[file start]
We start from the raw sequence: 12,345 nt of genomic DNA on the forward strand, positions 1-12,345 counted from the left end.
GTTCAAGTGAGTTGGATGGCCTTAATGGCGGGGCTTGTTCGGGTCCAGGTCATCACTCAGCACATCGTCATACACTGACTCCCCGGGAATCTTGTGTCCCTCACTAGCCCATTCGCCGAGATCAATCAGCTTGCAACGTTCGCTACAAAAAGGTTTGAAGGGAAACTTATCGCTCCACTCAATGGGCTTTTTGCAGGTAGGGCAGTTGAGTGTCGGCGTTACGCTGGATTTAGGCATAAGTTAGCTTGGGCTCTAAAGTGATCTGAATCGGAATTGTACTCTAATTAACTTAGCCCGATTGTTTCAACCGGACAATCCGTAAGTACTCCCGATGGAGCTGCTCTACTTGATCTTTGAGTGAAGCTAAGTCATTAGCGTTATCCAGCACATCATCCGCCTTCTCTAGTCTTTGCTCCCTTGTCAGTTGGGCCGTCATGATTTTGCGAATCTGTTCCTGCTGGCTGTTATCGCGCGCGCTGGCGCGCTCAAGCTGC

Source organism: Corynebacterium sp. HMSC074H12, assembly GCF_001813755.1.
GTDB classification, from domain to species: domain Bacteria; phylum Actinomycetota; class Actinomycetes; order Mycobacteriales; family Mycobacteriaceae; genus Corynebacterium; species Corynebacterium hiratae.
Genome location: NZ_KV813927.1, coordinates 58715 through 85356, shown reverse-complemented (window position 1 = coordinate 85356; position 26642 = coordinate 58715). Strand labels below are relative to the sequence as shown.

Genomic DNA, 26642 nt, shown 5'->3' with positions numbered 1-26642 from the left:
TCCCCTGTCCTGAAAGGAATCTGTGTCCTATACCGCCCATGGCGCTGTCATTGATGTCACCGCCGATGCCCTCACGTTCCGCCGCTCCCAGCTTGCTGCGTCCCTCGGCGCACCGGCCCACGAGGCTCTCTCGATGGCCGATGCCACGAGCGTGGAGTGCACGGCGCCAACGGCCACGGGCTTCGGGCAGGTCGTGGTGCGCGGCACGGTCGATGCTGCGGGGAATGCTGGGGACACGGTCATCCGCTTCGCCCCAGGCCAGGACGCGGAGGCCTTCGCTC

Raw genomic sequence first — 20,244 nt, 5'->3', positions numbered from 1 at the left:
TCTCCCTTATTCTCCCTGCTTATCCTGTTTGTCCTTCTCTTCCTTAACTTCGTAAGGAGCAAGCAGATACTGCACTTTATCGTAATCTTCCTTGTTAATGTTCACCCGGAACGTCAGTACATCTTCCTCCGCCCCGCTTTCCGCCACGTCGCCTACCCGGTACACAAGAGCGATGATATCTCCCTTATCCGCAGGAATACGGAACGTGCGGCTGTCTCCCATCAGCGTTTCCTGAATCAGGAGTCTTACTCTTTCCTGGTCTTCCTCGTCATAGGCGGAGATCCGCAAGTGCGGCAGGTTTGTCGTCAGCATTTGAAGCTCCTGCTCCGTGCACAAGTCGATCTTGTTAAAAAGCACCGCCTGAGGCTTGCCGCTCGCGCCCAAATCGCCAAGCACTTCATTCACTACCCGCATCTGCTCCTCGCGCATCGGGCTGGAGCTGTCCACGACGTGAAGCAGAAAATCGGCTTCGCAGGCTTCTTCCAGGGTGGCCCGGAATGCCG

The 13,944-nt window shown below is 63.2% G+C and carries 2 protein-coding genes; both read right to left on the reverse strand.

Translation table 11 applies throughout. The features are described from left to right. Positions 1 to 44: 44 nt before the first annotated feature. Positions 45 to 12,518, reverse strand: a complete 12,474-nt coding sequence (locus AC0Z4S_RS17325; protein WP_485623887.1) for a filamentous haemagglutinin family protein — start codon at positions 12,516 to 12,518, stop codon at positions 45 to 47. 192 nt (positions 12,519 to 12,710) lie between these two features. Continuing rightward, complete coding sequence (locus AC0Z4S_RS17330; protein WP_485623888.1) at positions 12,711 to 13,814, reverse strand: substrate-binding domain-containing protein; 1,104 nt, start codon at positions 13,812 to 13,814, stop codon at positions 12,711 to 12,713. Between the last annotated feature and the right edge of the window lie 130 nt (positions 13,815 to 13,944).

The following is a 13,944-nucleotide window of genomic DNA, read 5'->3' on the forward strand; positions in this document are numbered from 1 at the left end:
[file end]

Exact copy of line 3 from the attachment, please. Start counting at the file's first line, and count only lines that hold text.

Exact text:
Source organism: Corynebacterium sp. HMSC074H12, assembly GCF_001813755.1.